Although not all compulsive buyers are particularly interested in such distinctions, there’s some uncertainty among the mental health profession about whether to see overshopping as a genuine disorder or merely a bad habit, and more uncertainty about whether, if it is a disorder, it aligns more closely with the obsessive-compulsive spectrum or with the impulsive-control continuum. In the journal Dialogues in Clinical Neuroscience (2010; 12(2): 175-85), D.W. Black, M. Shaw, and N. Blum make a case for seeing compulsive shopping as a legitimate disorder on the impulse-control continuum.
In their article, “Pathological gambling and compulsive buying: do they fall within an obsessive-compulsive spectrum?” the authors point out that these questions assume greater importance now because final revisions to the DSM are being prepared, revisions that will soon culminate in DSM-5. Compulsive buying has for the first time been proposed for inclusion.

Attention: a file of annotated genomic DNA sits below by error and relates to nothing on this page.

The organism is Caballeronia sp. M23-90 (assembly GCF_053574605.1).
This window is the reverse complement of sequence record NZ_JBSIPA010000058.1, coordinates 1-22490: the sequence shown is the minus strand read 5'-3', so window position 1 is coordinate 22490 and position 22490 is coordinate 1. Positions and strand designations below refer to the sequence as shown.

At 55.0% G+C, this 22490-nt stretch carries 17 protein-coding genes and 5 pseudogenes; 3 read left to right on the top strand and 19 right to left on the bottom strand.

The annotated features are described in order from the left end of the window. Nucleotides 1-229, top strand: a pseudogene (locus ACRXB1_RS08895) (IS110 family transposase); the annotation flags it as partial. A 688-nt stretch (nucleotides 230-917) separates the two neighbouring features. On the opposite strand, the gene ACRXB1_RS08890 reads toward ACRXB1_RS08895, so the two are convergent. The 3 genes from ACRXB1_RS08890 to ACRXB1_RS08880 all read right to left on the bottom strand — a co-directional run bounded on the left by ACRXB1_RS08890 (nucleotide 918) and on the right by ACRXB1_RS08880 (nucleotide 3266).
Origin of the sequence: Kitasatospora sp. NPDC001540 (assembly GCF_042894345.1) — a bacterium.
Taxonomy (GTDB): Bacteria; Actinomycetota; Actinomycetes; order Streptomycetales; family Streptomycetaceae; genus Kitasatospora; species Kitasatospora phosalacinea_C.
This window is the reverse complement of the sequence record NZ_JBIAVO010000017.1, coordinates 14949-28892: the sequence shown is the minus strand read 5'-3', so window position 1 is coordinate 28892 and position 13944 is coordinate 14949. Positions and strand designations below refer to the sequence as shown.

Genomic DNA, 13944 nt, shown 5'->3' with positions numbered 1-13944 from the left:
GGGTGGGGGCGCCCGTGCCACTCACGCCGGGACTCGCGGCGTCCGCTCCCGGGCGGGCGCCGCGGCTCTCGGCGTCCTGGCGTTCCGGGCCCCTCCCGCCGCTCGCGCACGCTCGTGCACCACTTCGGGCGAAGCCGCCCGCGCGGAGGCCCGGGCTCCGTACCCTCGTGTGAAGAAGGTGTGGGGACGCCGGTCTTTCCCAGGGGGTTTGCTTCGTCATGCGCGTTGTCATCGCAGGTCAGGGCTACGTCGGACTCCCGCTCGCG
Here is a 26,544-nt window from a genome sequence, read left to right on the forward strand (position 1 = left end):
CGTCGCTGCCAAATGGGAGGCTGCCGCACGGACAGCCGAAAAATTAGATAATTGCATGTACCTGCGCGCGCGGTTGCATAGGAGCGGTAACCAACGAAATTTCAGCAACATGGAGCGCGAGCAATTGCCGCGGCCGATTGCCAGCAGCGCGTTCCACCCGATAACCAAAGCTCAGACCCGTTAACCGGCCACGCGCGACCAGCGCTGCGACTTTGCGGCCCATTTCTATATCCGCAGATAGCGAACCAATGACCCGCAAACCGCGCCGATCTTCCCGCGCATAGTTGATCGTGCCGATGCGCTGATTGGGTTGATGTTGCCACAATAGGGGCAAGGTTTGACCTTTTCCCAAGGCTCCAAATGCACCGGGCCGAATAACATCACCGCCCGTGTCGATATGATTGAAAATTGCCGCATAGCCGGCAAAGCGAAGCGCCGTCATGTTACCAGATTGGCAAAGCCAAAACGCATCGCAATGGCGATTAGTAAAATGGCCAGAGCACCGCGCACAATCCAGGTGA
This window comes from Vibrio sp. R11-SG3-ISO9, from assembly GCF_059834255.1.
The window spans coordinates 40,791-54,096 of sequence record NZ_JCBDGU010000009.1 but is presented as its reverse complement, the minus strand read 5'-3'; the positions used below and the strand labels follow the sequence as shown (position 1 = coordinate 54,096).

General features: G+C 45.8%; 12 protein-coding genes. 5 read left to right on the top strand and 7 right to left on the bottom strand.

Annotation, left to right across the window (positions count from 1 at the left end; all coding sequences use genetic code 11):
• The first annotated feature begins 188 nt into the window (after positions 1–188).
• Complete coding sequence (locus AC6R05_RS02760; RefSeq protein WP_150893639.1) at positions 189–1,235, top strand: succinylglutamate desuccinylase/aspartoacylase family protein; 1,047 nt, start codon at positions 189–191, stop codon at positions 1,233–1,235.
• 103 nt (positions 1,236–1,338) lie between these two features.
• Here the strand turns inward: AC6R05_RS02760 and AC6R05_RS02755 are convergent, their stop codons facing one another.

Examining both compulsive buying and pathological gambling in terms of their history, definition, classification, phenomenology, family history, pathophysiology, and clinical management, Black and his colleagues conclude that neither disorder belongs on the obsessive-compulsive spectrum. They recommend that gambling be left in its present place, among impulse-control disorders, and that compulsive shopping now be added to that family.